The American Cancer Society Cancer Action Network (ACS CAN) estimates 1,600 people a day die from cancer in the U.S. Through the efforts of volunteers like Urbana resident Warren Stevens, ACS CAN – the nonprofit, nonpartisan advocacy affiliate of the ACS – is seeking support from Congress in an effort to find a cure for the deadly disease.
Joined by more than 700 ACS CAN volunteers from throughout the country, Stevens took part in the organization’s annual trip to the nation’s capital that included a “lobby day” in which teams of volunteers spoke to their respective state’s congressional representatives and senators in an attempt to ensure the federal government is making cancer a top priority.
Stevens, who is no stranger to the ACS having served as the initial chairman of the Champaign County Relay For Life, chairman of the county’s former ACS unit, and a former trustee on the Ohio Division of the ACS Board of Trustees, said he had “retired” from his ACS involvement until he decided several years back to visit some old acquaintances at the society’s Dublin office. During the visit, he was recruited to become an ACS CAN volunteer, and the rest is history.
On Sept. 13, Stevens and a team of fellow volunteers from Ohio visited Capitol Hill to lobby the following U.S. Senate and U.S. House of Representatives members from Ohio along with their aides to push for more support from Congress in the fight against cancer: U.S. Sen. Sherrod Brown (D-OH), U.S. Rep. Jim Jordan (R-OH), U.S. Rep. Brad Wenstrup (R-OH), U.S. Rep. Warren Davidson (R-OH) and U.S. Rep. Joyce Beatty (D-OH).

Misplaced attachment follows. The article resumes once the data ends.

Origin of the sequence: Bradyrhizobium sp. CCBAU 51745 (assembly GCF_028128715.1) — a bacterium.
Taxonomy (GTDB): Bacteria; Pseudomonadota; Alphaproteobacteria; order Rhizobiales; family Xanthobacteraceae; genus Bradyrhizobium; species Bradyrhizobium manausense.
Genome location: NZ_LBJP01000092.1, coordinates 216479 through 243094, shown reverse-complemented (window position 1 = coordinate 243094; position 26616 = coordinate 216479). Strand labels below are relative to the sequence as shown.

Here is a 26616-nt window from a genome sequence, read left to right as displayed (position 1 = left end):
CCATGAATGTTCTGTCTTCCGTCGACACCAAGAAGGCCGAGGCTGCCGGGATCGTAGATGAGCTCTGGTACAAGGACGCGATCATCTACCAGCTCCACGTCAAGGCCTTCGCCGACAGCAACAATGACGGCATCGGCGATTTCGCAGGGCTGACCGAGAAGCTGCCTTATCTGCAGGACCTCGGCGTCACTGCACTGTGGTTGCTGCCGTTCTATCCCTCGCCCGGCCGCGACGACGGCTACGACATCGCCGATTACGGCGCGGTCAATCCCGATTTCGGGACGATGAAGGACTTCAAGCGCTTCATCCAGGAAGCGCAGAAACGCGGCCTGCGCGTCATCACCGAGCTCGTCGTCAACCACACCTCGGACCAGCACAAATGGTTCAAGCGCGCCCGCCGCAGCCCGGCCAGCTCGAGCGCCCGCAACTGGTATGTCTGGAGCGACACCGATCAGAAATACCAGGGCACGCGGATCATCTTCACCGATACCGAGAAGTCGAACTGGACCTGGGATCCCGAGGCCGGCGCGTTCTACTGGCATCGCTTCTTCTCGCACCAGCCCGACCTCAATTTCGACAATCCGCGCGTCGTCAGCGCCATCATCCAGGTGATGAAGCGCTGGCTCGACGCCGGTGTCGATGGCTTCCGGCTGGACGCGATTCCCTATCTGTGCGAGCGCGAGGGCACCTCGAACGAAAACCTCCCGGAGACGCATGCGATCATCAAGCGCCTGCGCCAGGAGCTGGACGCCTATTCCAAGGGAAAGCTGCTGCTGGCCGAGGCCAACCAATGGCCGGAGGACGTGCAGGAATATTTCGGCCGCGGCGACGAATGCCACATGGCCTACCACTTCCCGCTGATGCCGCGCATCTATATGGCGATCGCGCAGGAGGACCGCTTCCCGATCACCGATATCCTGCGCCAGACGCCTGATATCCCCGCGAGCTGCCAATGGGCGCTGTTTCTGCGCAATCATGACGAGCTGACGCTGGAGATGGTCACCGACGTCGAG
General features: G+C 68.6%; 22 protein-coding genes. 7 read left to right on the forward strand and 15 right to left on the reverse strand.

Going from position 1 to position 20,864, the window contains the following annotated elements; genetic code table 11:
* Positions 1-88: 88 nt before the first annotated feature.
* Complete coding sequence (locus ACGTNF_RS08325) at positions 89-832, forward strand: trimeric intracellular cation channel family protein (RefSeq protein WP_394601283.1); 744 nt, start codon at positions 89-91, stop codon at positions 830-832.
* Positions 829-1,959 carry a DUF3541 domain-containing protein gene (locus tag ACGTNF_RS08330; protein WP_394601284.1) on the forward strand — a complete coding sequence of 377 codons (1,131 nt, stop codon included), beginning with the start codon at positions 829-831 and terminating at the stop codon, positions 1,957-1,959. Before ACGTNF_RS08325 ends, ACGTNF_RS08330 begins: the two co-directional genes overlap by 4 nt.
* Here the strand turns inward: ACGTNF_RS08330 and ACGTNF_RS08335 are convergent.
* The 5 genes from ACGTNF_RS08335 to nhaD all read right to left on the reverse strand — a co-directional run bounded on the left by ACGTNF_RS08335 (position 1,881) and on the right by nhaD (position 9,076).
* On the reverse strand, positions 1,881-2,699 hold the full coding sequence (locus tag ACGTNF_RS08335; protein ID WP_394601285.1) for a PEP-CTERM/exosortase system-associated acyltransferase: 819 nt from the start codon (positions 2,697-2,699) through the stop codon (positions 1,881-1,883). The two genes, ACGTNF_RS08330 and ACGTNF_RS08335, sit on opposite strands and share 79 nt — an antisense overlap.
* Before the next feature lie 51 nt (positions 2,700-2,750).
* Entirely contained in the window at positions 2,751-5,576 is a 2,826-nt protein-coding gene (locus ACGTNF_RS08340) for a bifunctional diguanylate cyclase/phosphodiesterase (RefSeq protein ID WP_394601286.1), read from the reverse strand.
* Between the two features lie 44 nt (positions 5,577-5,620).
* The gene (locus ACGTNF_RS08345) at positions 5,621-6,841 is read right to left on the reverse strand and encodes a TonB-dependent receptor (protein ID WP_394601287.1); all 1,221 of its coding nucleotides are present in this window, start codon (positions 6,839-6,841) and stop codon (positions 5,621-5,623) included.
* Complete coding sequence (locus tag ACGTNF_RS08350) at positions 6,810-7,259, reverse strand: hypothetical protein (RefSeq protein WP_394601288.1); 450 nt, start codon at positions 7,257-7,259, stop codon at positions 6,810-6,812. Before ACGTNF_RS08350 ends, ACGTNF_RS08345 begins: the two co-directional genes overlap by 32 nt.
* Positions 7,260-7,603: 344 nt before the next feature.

Keeping cancer in the forefront
Stevens said after having a few days to look back on his time spent in Washington, D.C., the third year in a row he has made such a trip, he believes the ACS CAN lobbying efforts are starting to pay off.
“After this trip, I’m more enthused than ever about finding a cure for cancer and working toward that goal with our leaders in Washington,” he said. “If you look back at what life was like back in the 1800s and look at all the problems that have been solved since then, I’m sure we will eventually find a cure. Researchers are getting close, really close.”
While Stevens has spent decades volunteering his time to the local community and serving on various state and local boards, helping in the fight against cancer is near and dear to him.
“The main reason I am involved with the ACS CAN is because of my mother, who died of colon cancer some 18 to 20 years ago,” he said. “I’m confident one day soon, a cure will be found to save lives.”
While in Washington, D.C., ACS CAN volunteers spent their day on Capitol Hill lobbying for congressional support on three bills that are currently either in a committee or on the floor in both the U.S. House of Representatives and U.S. Senate, Stevens said.
One of those bills seeks to make cancer research a top priority by allocating $680 million to the National Cancer Institute (NCI) to fully fund President Barack Obama’s Cancer Moonshot initiative, which is being led by Vice President Joe Biden. The initiative seeks to accelerate research in hopes of eliminating cancer once and for all.